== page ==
When European leaders meet with Vladimir Putin in London on Oct. 4, they should encourage him to resolve Russia’s "2008 problem": the open question of whether Putin will remain in power or not upon completion of his term. The question has become a topic of discussion in Moscow, although the Russian president has kept an ambiguous attitude concerning this issue.
This question has implications beyond Russia’s borders. That is because, since 1991, there is an absence of democratic succession mechanisms in the former Soviet countries. Few presidents have left office voluntarily. However, because of their age, many heads of state in the region will face this problem in the next few years. Russia’s elections in 2008 are critical. But it is one of 10 scheduled electoral processes in the former Soviet block, especially in Azerbaijan and Kazakhstan.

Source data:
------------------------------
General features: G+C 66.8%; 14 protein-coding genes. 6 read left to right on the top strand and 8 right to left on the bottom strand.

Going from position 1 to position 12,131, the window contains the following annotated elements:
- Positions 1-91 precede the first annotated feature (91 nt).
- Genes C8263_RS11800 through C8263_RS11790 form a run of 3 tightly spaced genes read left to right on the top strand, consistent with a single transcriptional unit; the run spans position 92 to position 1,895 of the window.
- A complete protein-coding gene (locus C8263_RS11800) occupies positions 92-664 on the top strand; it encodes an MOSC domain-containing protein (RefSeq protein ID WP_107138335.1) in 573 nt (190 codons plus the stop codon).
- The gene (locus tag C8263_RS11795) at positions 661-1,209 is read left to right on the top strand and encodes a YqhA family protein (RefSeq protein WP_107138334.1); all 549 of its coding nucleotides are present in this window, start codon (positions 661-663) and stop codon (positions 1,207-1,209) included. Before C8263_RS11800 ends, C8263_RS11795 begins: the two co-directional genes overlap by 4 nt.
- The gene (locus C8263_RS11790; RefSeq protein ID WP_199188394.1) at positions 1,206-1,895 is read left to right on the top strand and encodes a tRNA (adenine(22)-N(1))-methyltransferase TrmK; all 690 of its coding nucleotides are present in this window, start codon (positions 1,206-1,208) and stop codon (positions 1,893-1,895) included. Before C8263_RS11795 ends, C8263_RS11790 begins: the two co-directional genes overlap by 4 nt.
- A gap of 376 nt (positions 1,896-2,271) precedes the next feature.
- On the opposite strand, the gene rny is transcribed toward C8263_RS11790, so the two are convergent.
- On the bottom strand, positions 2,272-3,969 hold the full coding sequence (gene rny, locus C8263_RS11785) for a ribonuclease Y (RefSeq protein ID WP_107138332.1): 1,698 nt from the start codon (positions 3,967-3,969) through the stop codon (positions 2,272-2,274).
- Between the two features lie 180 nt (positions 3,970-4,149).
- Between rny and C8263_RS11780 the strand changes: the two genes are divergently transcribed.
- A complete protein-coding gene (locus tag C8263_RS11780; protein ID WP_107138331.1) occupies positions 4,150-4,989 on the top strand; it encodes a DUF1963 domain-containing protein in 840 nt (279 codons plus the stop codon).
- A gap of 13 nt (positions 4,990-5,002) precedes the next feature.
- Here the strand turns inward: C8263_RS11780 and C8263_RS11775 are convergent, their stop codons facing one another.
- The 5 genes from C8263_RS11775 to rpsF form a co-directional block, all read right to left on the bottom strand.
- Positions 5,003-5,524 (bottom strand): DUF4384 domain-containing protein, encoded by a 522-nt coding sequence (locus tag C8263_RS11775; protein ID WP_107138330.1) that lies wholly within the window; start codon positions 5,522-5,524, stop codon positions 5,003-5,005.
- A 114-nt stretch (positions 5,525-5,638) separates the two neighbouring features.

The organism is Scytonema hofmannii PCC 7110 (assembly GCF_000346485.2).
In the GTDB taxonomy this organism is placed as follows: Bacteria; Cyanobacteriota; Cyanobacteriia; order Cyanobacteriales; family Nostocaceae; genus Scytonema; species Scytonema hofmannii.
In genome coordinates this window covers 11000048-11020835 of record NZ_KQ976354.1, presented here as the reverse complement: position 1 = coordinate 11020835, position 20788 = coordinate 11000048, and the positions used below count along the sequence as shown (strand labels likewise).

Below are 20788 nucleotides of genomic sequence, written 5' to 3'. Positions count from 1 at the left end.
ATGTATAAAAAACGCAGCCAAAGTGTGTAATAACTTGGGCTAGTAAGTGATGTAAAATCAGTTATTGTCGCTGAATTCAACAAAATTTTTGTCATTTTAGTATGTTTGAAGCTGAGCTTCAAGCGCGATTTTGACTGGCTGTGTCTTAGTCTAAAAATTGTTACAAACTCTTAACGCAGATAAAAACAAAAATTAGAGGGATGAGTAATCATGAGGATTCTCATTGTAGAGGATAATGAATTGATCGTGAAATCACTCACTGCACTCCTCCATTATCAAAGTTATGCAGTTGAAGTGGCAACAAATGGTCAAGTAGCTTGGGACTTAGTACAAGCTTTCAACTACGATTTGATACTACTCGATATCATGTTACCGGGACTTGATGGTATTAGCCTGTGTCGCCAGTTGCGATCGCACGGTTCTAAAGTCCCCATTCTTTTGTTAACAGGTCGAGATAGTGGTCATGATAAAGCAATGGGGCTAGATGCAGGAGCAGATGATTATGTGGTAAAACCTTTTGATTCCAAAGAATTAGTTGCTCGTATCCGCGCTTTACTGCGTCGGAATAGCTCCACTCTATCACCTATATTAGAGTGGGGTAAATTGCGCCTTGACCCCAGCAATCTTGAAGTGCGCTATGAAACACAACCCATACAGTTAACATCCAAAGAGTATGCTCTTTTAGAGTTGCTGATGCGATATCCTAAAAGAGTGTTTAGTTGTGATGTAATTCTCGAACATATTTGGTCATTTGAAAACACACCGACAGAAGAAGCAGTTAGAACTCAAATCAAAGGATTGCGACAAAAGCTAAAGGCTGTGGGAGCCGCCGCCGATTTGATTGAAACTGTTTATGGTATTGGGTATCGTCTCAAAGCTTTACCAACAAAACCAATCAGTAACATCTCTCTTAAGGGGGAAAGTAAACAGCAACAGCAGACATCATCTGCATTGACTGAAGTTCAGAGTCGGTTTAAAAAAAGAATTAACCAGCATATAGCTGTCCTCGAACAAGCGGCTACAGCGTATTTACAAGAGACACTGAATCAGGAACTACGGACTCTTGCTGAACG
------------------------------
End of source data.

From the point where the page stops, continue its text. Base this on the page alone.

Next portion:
The Kremlin is now busy at work minimizing major prospects for 2008. When former Russian Prime Minister Mijaíl Kasyanov indicated he might run for president, there was an investigation on the purchase of one of his houses. A few years earlier, Mijaíl Jordorkovsky had been sentenced to nine years in prison on fraud and tax evasion and funding political activities. The Russian media outlets have been indulgent towards power in these matters. Putin himself came to power very doubtfully. Yeltsin had resigned six months before the end of his term to ensure impunity granted by Putin.
The “leader-for-life” model did not disappear with the USSR. If elections are altered in 2008, it would be a negative message for the former Soviet republics. We have to mobilize ourselves for free elections to be held in Russia.

International Herald Tribune (France)
The International Herald Tribune is a version of the New York Times adapted for the European public. It works in direct association with Haaretz (Israel), Kathimerini (Greece), Frankfurter Allgemeine Zeitung (Germany), JoongAng Daily (South Korea), Asahi Shimbun (Japan), The Daily Star (Lebanon) and El País (Spain). It also works, through its head office, in indirect association with Le Monde (France).

Russia’s succession challenge”, by Christopher Walker, International Herald Tribune, September 29, 2005.